Drilling for Opportunity
Video surveillance professionals capitalizing on America’s emerging energy boom
- By Anthony Incorvati
- Jul 01, 2014
If you think the U.S. energy market is huge today,
you haven’t seen anything yet. The International
Energy Agency predicts that America
will overtake Saudi Arabia as the world’s leading
oil producer by 2017 and be a net oil exporter
by 2030. That’s quite a turnaround considering
that just a few years ago, Saudi Arabia was expected
to lead production until 2035.
Increased oil, and especially natural gas production,
plus a growing demand for energy worldwide are
leading to a boom in non-renewable energy infrastructure
in the United States. This, in turn, is giving rise
to a host of opportunities for security professionals
to protect the complex network of energy-gathering
equipment, pipelines, storage facilities and refining
plants that fuel our country’s economic engine.
Whether unlocking new oil and gas reserves from
the mid-Atlantic’s Marcellus Shale, drilling for resources
offshore or mining for coal, every energy sector
faces similar challenges: theft, equipment breakdown
and hostile activity. The beauty of network
video is that it affords plant operators the ability to integrate
security, safety and production control into a
single, overarching system of protection. In addition
to surveillance, cameras can assist in visually verifying
access control throughout a property, aid in eliminating
responses to false intrusion detection alarms and
even help in monitoring plant production processes.
And, because they’re connected to the network, these
cameras can be managed from remote sites, multiple
locations and/or one centrally-located control room.
A Three-pronged Strategy for
Protecting Critical Infrastructure
Regardless of what other technologies are being used,
network cameras should always be integral components
in the planning and designing of surveillance
and protection measures for critical infrastructure.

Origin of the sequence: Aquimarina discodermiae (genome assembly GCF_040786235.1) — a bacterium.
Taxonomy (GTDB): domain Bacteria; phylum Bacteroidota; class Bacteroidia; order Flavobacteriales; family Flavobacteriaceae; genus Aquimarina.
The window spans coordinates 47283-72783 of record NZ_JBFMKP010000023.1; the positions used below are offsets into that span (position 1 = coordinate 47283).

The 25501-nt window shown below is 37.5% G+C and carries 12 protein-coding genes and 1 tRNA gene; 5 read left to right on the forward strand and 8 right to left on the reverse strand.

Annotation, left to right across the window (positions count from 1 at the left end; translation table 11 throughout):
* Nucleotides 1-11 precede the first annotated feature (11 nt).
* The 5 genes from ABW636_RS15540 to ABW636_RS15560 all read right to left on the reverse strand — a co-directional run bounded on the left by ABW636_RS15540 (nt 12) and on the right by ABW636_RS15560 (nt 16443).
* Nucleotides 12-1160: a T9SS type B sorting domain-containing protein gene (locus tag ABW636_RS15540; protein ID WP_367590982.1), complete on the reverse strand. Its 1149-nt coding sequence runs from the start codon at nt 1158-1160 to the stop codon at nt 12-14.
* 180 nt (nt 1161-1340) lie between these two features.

Cameras provide intelligent situational awareness that
can greatly help security managers address their most
primary concerns: protecting long perimeters and
poorly-lit expanses, monitoring site entrances and exits,
and safeguarding potentially hazardous areas. It
is these risk points that often lead to interrupted production,
loss of revenue and sometimes costly repairs.
As a security professional, you need to take a
layered approach to your solution design. Think of
protection as a series of concentric circles: first, the
perimeter; next, the buildings; and finally, the energy
production itself. Let’s examine these possibilities one
at a time.
Perimeter protection. There are a number of perimeter
protection technologies available to detect an
intruder—everything from microwaves, fiber-fence sensors and seismic sensors to radar alerts. Combining network cameras with these
and other technologies adds another level of situational awareness to the triggered
event. With intelligent eyes on the scene, plant operators can observe who or what
is trespassing, while also ascertaining what kind of activity is taking place.
For instance, as a first-line of defense, you can install network thermal cameras
equipped with intelligent video analytics to detect intruders. Detection could
trigger an alarm that would direct an HDTV-quality, PTZ, dome camera to the
location which would, in turn, stream high-definition images to the plant operator
and provide sufficient details of the intruder to enable identification. This is an
especially effective combination for protecting the most vulnerable segments of the
distribution system, such as pipelines transporting gas from remote exploration
sites across vast, unpopulated areas.
In such locations, cameras would employ wireless connectivity to the network
so that security staff and company managers could monitor those sites remotely.
Onboard image processing enables thermal cameras to detect the presence of unauthorized
persons anywhere across the entire visible field of view. Thermal camera
algorithms are smart enough to discount environmental disturbances like rain,
fog, sun and foliage. In certain conditions, they may even be able to distinguish
between the heat signature of a small animal and that of a person. This information
is crucial when verifying alerts from an alarm system. Was it an animal or
leaves blowing across the sensors, or was someone actually trying to sabotage the
installation? Knowing which will dictate what action to take and who to send out.
The operator may simply log the incident as a non-event, send a guard or local law